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new idea to reduce false alarms
August 31, 2017
new idea to reduce false alarms
    False alarms, the perennial topic for the alarm industry since police departments figured out that 98% of alarms are unnecessary, what they call "false alarms".  So ways to combat false alarms range from
  • subscribers being better informed on use of the alarm system
  • alarm installers being licensed and encouraged to be more careful in installation
  • Enhanced Call Verification, requiring two calls to confirm an alarm [doesn't work for fire or panic]
  • municipality fining the subscriber
  • municipality fining the alarm company, and or central station
    So here's my new brain storm, and if anyone had the idea already I apologize, but I've never heard of it, at least not applied this way.
    Impose a false alarm charge in the contract.  Just $1.00 per false alarm.  You just add it to the next invoice.  Of course the right to add that buck needs to be in the contract.  Question is, should we add it to the Standard Form Kirschenbaum TM Agreements?
    We already have a provision in the contracts that permits charging for excessive run away alarms.  The contract also permits suspending the alarm monitoring if there are excessive run away alarms.  But we don't have any provision to charge for a single false alarm.  
    Why not?  We already have a separate charge for Alarm Verification, though most of you don't charge for it because your central stations aren't charging you for it.  But that may not really be true.  Your central station calculates its charges based on its expenses, and those expenses have to take into consideration the amount of operators the central station has to employ on any given shift.  We know that for traditional alarm monitoring an operator can handle about 1000 accounts.  That can't be the case when false alarms become excessive, forcing the operator to ignore the signal or get sloppy with how it's responded to.  So your central station may have already factored in the extra employees required to handle the average day's signals, false and real.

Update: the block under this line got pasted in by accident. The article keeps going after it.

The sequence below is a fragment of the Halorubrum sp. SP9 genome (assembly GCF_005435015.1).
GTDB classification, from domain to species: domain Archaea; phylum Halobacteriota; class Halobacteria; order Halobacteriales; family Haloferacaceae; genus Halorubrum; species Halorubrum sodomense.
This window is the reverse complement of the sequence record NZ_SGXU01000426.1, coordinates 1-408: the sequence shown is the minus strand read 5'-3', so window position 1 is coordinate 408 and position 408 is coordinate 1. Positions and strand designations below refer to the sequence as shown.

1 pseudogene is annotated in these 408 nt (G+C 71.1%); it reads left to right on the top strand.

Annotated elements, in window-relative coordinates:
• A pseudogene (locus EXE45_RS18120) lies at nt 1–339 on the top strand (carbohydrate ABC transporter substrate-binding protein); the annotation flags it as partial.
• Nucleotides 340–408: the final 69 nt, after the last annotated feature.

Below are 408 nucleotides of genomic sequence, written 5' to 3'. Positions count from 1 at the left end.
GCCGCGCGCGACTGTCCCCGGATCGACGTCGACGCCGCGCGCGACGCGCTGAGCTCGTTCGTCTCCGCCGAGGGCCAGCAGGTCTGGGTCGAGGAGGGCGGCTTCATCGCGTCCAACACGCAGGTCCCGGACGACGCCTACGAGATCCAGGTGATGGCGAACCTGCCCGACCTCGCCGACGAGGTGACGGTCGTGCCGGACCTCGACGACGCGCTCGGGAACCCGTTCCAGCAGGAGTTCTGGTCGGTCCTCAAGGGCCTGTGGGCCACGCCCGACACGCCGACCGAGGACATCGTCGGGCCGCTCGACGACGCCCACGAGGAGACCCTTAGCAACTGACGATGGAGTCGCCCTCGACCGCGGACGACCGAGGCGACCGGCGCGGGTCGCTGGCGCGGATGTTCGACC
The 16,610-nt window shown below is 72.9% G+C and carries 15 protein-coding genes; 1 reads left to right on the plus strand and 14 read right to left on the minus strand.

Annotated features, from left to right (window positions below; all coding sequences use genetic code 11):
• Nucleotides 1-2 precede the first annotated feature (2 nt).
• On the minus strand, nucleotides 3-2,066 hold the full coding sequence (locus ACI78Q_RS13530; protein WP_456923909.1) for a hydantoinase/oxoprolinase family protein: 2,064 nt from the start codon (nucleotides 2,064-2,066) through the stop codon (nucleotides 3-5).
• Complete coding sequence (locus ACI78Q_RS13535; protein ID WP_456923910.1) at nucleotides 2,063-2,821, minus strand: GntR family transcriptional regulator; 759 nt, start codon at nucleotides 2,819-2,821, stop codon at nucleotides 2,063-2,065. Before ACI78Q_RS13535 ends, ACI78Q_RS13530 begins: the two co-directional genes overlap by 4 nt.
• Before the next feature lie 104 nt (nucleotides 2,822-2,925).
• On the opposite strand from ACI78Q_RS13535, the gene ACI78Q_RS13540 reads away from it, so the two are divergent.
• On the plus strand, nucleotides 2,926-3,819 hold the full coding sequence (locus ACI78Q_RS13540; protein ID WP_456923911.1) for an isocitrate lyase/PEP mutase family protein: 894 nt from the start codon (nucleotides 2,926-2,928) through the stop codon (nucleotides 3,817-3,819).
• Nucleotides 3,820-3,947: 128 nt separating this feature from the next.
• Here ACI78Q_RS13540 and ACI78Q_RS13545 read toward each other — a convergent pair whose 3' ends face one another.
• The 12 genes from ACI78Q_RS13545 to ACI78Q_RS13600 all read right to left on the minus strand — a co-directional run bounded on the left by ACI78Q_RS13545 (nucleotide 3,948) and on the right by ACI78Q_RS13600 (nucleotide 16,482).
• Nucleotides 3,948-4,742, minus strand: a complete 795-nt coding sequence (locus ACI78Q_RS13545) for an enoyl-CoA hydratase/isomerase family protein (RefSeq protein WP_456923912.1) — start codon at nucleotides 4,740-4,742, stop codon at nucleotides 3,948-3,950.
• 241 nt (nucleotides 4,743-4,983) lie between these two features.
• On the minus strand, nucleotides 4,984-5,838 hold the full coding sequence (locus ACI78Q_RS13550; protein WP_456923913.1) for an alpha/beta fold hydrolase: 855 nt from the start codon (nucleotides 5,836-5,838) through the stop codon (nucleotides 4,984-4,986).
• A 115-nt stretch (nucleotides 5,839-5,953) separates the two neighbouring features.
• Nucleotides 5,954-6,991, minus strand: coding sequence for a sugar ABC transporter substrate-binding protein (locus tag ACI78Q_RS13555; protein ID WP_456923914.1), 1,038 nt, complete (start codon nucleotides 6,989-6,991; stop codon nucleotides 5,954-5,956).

Think the charge will cost you subscribers?  Well, it won't because you will already have the subscriber under contract.  What I do think it will do is compel many subscribers to get some form of verification, probably back up video, which you should be offering.  The small fines may compel subscribers to learn the name and phone number of the central station monitoring their account so that they can call the central station as soon as the alarm is activated when there is no real condition.
    The real issue may be getting the central station to identify the false alarm and then let you know so that you can charge the subscriber on the next invoice.  Dealers should be getting daily activity reports and should be following up to ascertain if there was a real alarm condition.  
    Considering that municipal false alarm fines, usually charge after one to three false alarms, and have fines ranging from $100 to over $500 and ultimately suspension of response service, your subscribers should appreciate, not resent, the effort you are making to reduce false alarms.
    What do you think?  This another good update for our 2018 forms [our current forms already include the new 2018 updates that we have identified to date]


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Ken Kirschenbaum,Esq
Kirschenbaum & Kirschenbaum PC
Attorneys at Law
200 Garden City Plaza
Garden City, NY 11530
516 747 6700 x 301
516 747 6700